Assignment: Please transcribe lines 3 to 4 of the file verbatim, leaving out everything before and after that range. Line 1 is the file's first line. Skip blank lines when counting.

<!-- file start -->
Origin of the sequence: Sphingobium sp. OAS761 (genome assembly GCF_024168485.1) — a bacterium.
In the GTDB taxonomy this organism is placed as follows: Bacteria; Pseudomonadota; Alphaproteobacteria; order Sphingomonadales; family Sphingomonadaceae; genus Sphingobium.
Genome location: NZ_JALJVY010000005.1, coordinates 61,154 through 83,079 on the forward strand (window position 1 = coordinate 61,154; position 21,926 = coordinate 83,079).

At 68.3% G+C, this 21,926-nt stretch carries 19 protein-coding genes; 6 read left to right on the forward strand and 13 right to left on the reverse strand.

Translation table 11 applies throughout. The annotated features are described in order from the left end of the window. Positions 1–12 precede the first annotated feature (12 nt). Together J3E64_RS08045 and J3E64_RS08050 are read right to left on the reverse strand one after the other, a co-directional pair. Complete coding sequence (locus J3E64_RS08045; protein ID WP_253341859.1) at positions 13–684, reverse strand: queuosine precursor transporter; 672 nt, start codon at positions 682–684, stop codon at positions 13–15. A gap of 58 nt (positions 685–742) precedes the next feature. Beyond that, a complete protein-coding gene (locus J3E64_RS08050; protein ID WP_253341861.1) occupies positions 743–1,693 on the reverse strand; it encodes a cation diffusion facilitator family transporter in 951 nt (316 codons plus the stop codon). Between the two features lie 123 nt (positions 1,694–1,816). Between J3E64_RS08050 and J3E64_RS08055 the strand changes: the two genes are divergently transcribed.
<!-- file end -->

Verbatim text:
Genome location: NZ_JALJVY010000005.1, coordinates 61,154 through 83,079 on the forward strand (window position 1 = coordinate 61,154; position 21,926 = coordinate 83,079).

At 68.3% G+C, this 21,926-nt stretch carries 19 protein-coding genes; 6 read left to right on the forward strand and 13 right to left on the reverse strand.